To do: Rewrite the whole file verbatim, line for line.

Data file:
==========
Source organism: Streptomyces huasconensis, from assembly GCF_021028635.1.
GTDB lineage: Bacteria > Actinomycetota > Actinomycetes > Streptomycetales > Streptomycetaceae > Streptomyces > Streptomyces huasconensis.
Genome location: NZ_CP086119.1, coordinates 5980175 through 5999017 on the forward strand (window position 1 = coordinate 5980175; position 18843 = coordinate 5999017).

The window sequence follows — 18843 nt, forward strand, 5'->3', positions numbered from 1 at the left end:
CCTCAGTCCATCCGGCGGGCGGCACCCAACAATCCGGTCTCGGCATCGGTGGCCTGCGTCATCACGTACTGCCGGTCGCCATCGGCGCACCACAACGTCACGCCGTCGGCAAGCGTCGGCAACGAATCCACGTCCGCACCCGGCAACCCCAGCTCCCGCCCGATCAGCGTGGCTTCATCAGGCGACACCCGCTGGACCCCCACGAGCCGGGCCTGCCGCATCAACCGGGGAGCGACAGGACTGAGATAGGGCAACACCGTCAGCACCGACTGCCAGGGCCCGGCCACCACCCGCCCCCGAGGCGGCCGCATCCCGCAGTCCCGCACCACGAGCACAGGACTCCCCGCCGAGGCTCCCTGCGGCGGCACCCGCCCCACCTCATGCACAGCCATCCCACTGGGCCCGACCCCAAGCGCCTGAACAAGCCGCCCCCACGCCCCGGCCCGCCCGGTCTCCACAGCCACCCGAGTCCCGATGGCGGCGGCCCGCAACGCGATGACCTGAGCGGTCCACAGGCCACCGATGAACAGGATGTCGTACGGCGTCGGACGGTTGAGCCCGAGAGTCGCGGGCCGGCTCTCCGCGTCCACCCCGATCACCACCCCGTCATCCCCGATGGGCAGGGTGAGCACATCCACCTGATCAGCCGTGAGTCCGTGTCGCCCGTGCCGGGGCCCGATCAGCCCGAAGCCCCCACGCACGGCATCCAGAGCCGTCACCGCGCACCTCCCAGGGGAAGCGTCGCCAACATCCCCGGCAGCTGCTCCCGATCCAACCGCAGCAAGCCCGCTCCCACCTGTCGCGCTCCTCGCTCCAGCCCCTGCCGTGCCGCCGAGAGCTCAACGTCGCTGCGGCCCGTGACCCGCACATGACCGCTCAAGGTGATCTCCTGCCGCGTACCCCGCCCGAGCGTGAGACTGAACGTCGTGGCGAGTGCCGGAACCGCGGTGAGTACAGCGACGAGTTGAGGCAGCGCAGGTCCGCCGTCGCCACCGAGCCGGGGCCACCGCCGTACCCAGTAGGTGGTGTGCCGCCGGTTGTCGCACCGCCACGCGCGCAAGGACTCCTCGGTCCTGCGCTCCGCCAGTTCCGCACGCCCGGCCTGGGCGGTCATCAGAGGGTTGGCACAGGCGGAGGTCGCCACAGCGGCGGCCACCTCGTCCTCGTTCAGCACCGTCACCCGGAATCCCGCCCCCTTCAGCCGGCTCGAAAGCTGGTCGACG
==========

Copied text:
Source organism: Streptomyces huasconensis, from assembly GCF_021028635.1.
GTDB lineage: Bacteria > Actinomycetota > Actinomycetes > Streptomycetales > Streptomycetaceae > Streptomyces > Streptomyces huasconensis.
Genome location: NZ_CP086119.1, coordinates 5980175 through 5999017 on the forward strand (window position 1 = coordinate 5980175; position 18843 = coordinate 5999017).

The window sequence follows — 18843 nt, forward strand, 5'->3', positions numbered from 1 at the left end:
CCTCAGTCCATCCGGCGGGCGGCACCCAACAATCCGGTCTCGGCATCGGTGGCCTGCGTCATCACGTACTGCCGGTCGCCATCGGCGCACCACAACGTCACGCCGTCGGCAAGCGTCGGCAACGAATCCACGTCCGCACCCGGCAACCCCAGCTCCCGCCCGATCAGCGTGGCTTCATCAGGCGACACCCGCTGGACCCCCACGAGCCGGGCCTGCCGCATCAACCGGGGAGCGACAGGACTGAGATAGGGCAACACCGTCAGCACCGACTGCCAGGGCCCGGCCACCACCCGCCCCCGAGGCGGCCGCATCCCGCAGTCCCGCACCACGAGCACAGGACTCCCCGCCGAGGCTCCCTGCGGCGGCACCCGCCCCACCTCATGCACAGCCATCCCACTGGGCCCGACCCCAAGCGCCTGAACAAGCCGCCCCCACGCCCCGGCCCGCCCGGTCTCCACAGCCACCCGAGTCCCGATGGCGGCGGCCCGCAACGCGATGACCTGAGCGGTCCACAGGCCACCGATGAACAGGATGTCGTACGGCGTCGGACGGTTGAGCCCGAGAGTCGCGGGCCGGCTCTCCGCGTCCACCCCGATCACCACCCCGTCATCCCCGATGGGCAGGGTGAGCACATCCACCTGATCAGCCGTGAGTCCGTGTCGCCCGTGCCGGGGCCCGATCAGCCCGAAGCCCCCACGCACGGCATCCAGAGCCGTCACCGCGCACCTCCCAGGGGAAGCGTCGCCAACATCCCCGGCAGCTGCTCCCGATCCAACCGCAGCAAGCCCGCTCCCACCTGTCGCGCTCCTCGCTCCAGCCCCTGCCGTGCCGCCGAGAGCTCAACGTCGCTGCGGCCCGTGACCCGCACATGACCGCTCAAGGTGATCTCCTGCCGCGTACCCCGCCCGAGCGTGAGACTGAACGTCGTGGCGAGTGCCGGAACCGCGGTGAGTACAGCGACGAGTTGAGGCAGCGCAGGTCCGCCGTCGCCACCGAGCCGGGGCCACCGCCGTACCCAGTAGGTGGTGTGCCGCCGGTTGTCGCACCGCCACGCGCGCAAGGACTCCTCGGTCCTGCGCTCCGCCAGTTCCGCACGCCCGGCCTGGGCGGTCATCAGAGGGTTGGCACAGGCGGAGGTCGCCACAGCGGCGGCCACCTCGTCCTCGTTCAGCACCGTCACCCGGAATCCCGCCCCCTTCAGCCGGCTCGAAAGCTGGTCGACG